"Aren't diesels dirty?" asks the grandmother in the passenger seat of the gleaming newVW Golf SportWagen.
"Diesel in Latin means 'dirty,'" chimes in another friend in the backseat.
To prove them wrong, the gray-haired driver gets out and holds her white scarf up to the tailpipe of the purring car.
"See how clean it is!" she exclaims, holding up the spotless shawl.
The Federal Trade Commission is now reviewing whether that 30-second spot and others like it touting Volkswagen's "Clean Diesel" engines amount to fraud, adding a new avenue for U.S. regulators to punish the German automaker for its emissions-rigging deception.
FTC spokesman Justin Cole declined to comment Friday beyond confirming the commission's coordination with other federal agencies conducting a criminal probe into VW's use of a "defeat device" to hide emissions of smog-causing gases at up to 40 times the legal limit.
For years, the company had used well-funded national ad campaigns to boast its vehicles had the perfect balance of peppy acceleration, 40-mile-per-gallon gas mileage and low greenhouse-gas emissions. The pitch helped lure environmentally conscious customers who wanted to help save the planet without sacrificing driving performance.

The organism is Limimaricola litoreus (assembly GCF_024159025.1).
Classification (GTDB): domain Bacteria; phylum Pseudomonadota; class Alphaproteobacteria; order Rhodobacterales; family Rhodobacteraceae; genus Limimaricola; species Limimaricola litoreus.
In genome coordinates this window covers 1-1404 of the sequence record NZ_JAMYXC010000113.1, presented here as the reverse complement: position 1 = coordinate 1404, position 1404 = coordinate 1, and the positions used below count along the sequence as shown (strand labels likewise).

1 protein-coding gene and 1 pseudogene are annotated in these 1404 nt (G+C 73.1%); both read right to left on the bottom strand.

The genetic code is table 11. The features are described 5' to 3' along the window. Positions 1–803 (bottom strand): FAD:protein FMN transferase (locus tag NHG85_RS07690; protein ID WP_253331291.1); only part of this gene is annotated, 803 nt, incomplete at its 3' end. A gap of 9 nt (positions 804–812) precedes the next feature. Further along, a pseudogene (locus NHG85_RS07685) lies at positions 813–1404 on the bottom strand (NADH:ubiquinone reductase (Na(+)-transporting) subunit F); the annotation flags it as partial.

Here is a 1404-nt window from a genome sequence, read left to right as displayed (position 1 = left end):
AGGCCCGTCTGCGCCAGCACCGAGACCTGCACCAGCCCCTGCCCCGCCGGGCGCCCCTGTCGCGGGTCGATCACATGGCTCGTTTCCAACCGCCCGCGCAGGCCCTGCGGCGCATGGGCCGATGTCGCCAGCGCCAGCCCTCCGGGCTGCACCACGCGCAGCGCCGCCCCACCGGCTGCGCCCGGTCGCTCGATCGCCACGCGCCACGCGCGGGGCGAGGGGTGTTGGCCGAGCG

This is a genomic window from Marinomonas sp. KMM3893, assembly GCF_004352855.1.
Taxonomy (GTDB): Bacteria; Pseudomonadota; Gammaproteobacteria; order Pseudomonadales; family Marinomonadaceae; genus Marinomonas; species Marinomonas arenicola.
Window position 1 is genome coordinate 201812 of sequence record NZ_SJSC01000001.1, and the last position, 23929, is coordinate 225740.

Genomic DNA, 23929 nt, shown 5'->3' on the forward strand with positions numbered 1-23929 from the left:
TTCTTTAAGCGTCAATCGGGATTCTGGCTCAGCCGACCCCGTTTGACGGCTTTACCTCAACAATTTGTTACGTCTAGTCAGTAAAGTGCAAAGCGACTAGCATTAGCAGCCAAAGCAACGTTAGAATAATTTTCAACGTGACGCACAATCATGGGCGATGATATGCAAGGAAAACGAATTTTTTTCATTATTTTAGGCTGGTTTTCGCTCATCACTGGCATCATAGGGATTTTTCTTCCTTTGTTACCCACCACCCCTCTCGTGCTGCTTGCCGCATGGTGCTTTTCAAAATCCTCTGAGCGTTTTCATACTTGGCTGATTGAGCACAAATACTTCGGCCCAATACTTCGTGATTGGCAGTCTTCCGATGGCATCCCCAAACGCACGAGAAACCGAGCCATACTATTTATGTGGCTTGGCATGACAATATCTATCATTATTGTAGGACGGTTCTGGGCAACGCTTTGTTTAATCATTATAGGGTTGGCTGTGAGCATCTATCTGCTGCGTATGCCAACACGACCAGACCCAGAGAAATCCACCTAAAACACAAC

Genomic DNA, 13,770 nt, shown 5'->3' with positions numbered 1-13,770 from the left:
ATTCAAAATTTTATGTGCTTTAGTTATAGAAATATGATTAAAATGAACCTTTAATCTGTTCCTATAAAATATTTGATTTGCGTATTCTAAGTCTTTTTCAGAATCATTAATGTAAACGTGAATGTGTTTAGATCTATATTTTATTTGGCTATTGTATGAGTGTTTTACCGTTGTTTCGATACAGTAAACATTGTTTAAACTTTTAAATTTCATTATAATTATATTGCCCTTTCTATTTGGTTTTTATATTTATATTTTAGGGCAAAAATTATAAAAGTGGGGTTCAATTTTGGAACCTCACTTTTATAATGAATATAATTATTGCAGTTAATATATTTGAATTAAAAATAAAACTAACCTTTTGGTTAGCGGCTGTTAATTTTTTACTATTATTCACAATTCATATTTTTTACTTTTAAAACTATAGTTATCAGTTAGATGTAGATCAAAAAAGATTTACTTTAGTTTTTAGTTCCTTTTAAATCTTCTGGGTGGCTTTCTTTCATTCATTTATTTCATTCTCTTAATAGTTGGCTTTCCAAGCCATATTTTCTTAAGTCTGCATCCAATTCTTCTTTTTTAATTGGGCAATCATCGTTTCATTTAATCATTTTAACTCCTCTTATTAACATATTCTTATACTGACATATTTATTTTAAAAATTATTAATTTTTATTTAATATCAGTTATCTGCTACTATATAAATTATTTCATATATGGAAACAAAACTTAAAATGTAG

While the FTC can't send anyone to jail, it can go to federal court to protect consumers and negotiate settlements with wide-ranging penalties. Those could potentially include paying cash restitution to the affected car owners and forcing VW to buy new national ads admitting the company lied to customers.
"This is exactly the type of case you would expect the FTC to look at," said Lee Peeler, a former FTC official who is president of the Better Business Bureau's Advertising Self-Regulatory Council. "When it comes to false advertising the agency actually has a pretty broad range of authority."
VW hastily took its "Clean Diesel" ads off the air following last month's admission it had cheated on emissions tests. The ads have also been removed from the company's websites and YouTube channel.
Volkswagen spokeswoman Jeannine Ginivan said airing the spots no longer made sense after the company withdrew its diesel cars from the market. VW is now coordinating with the Environmental Protection Agency on an expected recall of the nearly 500,000 sold in the U.S. since the suspect software first appeared in its 2009 diesel models.
"Our primary focus is addressing the matter at hand and making things right for our customers, dealers and employees," Ginivan said Friday. "Once the diesel models have final certification from the EPA and become available for sale, we plan to return them to our website and other advertising platforms."
On Friday, VW also announced the launch of a new website for U.S. diesel owners to determine whether their cars are among those containing the problematic software. Owners can key in their vehicle identification number stamped on the dashboard near the driver's windshield. The number can also be found on many state auto registration cards.